As I wrote in my last blog post, we have seen very high E. coli in upstream Loantaka Brook — particularly at our site LB4M just downstream from Morris Township’s Ginty Pool, and LB5 upstream from there. In conjunction with Morris Township’s engineer, I have been conducting follow-up E. coli monitoring to better determine what the source(s) of high E. coli might be and where it could be coming from.
We have conducted three rounds of follow-up testing so far. In addition to LB4M and LB5 mentioned above, monitoring sites are located at a culvert about 400’ upstream from Woodland Ave. (LBE), and in Loantaka Brook about 50’ further upstream (LBW). A map of the site locations can be seen by clicking here. To see the follow-up results, click here.
During the last sample collection round on 8/27/2015, I was joined by Darren and Albert who run the lab at Morris Township’s Butterworth Water Pollution Control Utility (wastewater treatment plant). The lab has been processing the last few rounds of samples for us. Darren and Albert joined me in the field to see the monitoring sites and get a better sense of what might be causing the high E. coli levels.
After we collected samples from LB5, LBE, and LBW, we walked further upstream along the field behind Morris Township’s Woodland Elementary School. We saw a few pipes entering the stream, but it was difficult to tell if they had any flow since there were partially submerged in the stream. Some areas of the stream had very clear flowing water (though clear doesn’t always mean healthy since much of what we test for isn’t visible to the naked eye).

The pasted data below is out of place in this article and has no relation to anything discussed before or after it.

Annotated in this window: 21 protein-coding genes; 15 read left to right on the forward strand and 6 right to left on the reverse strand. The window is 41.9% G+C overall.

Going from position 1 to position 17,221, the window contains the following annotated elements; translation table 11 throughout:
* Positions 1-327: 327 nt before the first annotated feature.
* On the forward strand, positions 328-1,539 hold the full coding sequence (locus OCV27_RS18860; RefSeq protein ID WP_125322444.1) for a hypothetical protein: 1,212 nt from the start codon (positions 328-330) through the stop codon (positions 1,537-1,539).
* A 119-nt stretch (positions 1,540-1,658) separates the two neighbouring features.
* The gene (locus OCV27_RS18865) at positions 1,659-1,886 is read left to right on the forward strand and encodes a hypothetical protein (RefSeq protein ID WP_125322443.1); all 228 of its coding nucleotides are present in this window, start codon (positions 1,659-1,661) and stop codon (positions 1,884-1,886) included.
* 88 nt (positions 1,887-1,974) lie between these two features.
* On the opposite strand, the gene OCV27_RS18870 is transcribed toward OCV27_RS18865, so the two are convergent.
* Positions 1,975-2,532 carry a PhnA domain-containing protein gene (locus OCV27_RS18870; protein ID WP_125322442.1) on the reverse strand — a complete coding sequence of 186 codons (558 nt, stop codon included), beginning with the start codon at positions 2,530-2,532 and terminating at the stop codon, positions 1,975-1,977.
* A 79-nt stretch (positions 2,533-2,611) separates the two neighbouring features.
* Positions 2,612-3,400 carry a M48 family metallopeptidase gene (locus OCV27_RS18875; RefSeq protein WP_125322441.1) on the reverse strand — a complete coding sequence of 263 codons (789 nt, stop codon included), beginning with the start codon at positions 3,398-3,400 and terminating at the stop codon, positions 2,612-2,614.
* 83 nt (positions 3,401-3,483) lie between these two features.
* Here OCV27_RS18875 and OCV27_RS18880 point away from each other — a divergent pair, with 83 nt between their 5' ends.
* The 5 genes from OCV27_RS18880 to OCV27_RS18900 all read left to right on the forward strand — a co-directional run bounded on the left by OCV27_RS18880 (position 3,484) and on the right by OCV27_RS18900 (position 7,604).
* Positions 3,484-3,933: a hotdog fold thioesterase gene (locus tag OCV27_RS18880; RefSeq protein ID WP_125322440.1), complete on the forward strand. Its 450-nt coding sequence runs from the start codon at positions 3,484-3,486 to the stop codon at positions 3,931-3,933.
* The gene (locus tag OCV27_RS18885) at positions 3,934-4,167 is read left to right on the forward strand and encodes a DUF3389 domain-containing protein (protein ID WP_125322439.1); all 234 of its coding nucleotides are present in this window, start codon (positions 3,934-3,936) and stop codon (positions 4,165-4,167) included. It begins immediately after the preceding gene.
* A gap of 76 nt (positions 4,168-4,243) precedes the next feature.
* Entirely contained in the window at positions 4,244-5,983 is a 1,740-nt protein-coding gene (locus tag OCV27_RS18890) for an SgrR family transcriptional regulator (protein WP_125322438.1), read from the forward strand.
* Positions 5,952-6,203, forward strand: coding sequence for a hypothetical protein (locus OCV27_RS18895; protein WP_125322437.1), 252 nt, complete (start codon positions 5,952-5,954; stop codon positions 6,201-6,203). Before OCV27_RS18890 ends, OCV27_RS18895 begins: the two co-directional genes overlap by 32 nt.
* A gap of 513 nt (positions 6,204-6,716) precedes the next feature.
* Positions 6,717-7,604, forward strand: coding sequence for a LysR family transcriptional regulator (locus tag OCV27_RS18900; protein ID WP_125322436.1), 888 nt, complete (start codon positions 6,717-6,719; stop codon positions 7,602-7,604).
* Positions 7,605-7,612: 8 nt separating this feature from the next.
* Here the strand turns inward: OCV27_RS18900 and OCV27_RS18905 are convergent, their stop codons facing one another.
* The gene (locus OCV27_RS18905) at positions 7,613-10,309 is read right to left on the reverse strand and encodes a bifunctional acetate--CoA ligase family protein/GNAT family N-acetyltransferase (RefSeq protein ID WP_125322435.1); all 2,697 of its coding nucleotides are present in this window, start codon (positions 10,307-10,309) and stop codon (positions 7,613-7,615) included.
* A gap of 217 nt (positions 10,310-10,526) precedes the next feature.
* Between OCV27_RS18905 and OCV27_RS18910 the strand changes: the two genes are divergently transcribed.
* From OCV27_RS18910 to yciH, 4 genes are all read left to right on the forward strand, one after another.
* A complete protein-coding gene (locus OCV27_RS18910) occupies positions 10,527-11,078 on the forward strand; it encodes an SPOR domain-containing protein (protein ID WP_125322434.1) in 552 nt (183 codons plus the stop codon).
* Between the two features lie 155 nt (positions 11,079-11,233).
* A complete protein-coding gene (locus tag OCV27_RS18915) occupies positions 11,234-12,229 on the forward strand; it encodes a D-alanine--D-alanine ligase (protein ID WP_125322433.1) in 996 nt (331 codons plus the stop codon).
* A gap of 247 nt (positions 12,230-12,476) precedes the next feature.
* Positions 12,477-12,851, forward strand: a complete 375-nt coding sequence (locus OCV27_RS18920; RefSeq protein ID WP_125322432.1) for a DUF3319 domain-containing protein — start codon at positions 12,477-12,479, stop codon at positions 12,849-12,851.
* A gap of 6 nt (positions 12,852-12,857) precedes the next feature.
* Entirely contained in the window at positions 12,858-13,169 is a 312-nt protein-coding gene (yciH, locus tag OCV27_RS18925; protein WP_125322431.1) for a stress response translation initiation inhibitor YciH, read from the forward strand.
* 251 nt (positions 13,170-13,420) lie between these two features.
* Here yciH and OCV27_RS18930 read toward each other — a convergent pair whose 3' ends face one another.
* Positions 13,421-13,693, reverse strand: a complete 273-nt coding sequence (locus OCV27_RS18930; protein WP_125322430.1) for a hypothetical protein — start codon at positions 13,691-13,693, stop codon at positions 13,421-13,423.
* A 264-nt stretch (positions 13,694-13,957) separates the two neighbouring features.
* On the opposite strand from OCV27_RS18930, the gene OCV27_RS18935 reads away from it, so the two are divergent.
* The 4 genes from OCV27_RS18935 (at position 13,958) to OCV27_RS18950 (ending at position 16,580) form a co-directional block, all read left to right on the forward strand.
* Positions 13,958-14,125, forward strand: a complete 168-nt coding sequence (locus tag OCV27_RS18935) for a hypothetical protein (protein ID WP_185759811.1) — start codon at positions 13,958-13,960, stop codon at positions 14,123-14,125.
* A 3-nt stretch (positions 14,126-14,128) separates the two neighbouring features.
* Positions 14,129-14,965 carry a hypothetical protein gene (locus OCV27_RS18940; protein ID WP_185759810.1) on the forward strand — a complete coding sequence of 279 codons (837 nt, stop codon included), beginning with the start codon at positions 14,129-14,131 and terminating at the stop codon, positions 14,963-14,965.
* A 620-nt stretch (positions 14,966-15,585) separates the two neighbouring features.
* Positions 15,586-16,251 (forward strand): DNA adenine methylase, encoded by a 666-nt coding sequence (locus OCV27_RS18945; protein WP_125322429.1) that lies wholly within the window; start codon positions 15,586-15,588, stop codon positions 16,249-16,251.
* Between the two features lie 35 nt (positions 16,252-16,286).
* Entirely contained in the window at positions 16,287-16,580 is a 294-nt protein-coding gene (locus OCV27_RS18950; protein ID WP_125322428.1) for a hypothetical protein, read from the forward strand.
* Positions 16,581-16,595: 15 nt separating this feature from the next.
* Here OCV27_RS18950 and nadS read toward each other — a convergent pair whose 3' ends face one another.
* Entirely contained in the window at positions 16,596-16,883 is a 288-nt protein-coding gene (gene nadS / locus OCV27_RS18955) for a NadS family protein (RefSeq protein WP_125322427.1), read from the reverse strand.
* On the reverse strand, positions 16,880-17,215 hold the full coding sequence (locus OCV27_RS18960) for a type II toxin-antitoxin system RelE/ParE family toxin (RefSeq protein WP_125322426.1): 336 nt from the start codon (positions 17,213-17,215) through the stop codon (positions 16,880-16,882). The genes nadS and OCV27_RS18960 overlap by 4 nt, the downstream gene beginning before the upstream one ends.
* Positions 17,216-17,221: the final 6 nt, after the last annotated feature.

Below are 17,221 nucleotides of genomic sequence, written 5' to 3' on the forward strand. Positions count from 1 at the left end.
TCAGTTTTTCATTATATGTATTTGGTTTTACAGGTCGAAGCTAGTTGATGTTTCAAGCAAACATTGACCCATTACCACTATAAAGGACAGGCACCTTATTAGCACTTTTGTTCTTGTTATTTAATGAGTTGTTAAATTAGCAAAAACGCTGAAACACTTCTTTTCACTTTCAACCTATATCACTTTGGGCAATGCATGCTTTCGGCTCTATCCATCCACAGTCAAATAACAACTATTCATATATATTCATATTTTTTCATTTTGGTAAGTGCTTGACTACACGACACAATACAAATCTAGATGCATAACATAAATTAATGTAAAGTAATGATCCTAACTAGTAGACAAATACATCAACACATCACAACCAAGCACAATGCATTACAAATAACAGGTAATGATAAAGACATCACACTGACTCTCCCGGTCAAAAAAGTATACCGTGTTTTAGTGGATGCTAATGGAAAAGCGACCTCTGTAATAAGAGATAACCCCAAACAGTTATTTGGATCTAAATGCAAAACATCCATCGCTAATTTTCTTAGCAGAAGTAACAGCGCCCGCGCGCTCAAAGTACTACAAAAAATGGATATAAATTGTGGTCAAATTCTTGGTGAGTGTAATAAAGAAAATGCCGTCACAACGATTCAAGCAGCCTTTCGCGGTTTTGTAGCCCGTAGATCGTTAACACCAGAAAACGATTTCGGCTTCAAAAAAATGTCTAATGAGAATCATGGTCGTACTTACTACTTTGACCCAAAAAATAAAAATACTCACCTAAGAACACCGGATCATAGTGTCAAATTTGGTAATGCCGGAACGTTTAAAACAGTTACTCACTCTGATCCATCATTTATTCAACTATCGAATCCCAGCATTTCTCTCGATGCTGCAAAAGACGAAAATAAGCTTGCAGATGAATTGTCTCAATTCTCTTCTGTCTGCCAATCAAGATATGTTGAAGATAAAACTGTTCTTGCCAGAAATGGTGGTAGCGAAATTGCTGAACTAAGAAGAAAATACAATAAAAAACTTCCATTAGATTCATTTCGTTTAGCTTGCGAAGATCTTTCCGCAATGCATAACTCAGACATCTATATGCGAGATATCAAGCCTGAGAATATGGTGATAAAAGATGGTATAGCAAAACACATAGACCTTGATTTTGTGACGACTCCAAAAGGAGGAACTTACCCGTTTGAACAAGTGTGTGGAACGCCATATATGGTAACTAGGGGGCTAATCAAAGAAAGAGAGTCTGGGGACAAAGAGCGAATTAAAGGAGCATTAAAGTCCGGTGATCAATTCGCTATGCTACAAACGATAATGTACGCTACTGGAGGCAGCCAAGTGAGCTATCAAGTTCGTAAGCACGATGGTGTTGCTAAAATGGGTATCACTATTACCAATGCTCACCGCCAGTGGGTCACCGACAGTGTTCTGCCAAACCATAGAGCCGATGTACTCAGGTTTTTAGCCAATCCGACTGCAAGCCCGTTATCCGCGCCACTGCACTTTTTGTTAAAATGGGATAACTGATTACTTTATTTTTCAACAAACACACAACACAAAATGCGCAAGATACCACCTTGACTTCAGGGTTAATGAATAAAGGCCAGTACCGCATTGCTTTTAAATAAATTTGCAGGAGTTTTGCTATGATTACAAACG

One large pipe close to the school did have a flow. We are investigating with the Morris Township engineer what this pipe should carry and if there should be a flow from it during dry weather. This might be a potential source of E. coli.
Aside from the large pipe, the only other obvious E. coli source that we noticed could be wildlife. There were many raccoon and some deer prints in muddy bars along the edges of the stream. However, with many homes in the area, dogs are also a potential source since not everyone picks up after their pet – although they should!
We walked as far upstream as we could, until there was a wall in front of us and the stream was coming out of a pipe under Parsons Village.
What Comes Next?
We would like to continue to collect samples in Loantaka Brook, upstream of LBW in several locations, particularly upstream and downstream from the 4’ pipe that was flowing on our visit. Collecting several samples between LBW and Parsons Village will help us determine the location where the E. coli is coming from.
Morris Township is planning to use a camera in their sewer lines in the area to check for leaking pipes. Our sampling results will help them figure out where to start this process.
NJDEP is willing to do some source tracking analysis. Source tracking uses antibiotic resistance to determine if E. coli colonies are from humans, domestic animals, or wildlife. (Since humans are exposed to lots of different types of antibiotics, E. coli from humans will be resistant to many types of antibiotics. E. coli from domestic animals will be resistant to some types of antibiotics, while E. coli from wildlife won’t be resistant to any types of antibiotics.)
Additional sampling and source tracking work will happen in late September. Stay tuned for more information as we continue to investigate!